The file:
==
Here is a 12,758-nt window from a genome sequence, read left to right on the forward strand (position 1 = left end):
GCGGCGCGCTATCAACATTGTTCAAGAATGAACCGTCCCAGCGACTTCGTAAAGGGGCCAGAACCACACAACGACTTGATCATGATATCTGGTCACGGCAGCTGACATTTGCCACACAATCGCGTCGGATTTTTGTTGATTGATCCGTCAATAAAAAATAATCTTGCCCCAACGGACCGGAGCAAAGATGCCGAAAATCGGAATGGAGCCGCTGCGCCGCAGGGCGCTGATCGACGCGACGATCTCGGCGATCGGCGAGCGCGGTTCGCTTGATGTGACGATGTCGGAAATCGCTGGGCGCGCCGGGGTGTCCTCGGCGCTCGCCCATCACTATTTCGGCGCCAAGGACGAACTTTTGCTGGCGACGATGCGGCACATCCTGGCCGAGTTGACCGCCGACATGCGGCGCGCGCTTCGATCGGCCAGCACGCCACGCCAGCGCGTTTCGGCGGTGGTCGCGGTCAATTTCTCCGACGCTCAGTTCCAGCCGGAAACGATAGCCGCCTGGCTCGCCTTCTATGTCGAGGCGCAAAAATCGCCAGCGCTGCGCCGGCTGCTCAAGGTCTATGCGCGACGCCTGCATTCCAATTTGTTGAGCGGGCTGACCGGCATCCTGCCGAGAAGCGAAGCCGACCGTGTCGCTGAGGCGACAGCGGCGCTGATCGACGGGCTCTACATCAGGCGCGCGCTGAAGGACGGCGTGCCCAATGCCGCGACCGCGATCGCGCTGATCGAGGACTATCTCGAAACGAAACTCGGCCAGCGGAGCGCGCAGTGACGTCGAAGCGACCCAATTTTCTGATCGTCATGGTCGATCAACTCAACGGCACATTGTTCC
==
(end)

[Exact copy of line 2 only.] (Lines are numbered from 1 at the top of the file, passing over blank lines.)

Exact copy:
GCGGCGCGCTATCAACATTGTTCAAGAATGAACCGTCCCAGCGACTTCGTAAAGGGGCCAGAACCACACAACGACTTGATCATGATATCTGGTCACGGCAGCTGACATTTGCCACACAATCGCGTCGGATTTTTGTTGATTGATCCGTCAATAAAAAATAATCTTGCCCCAACGGACCGGAGCAAAGATGCCGAAAATCGGAATGGAGCCGCTGCGCCGCAGGGCGCTGATCGACGCGACGATCTCGGCGATCGGCGAGCGCGGTTCGCTTGATGTGACGATGTCGGAAATCGCTGGGCGCGCCGGGGTGTCCTCGGCGCTCGCCCATCACTATTTCGGCGCCAAGGACGAACTTTTGCTGGCGACGATGCGGCACATCCTGGCCGAGTTGACCGCCGACATGCGGCGCGCGCTTCGATCGGCCAGCACGCCACGCCAGCGCGTTTCGGCGGTGGTCGCGGTCAATTTCTCCGACGCTCAGTTCCAGCCGGAAACGATAGCCGCCTGGCTCGCCTTCTATGTCGAGGCGCAAAAATCGCCAGCGCTGCGCCGGCTGCTCAAGGTCTATGCGCGACGCCTGCATTCCAATTTGTTGAGCGGGCTGACCGGCATCCTGCCGAGAAGCGAAGCCGACCGTGTCGCTGAGGCGACAGCGGCGCTGATCGACGGGCTCTACATCAGGCGCGCGCTGAAGGACGGCGTGCCCAATGCCGCGACCGCGATCGCGCTGATCGAGGACTATCTCGAAACGAAACTCGGCCAGCGGAGCGCGCAGTGACGTCGAAGCGACCCAATTTTCTGATCGTCATGGTCGATCAACTCAACGGCACATTGTTCC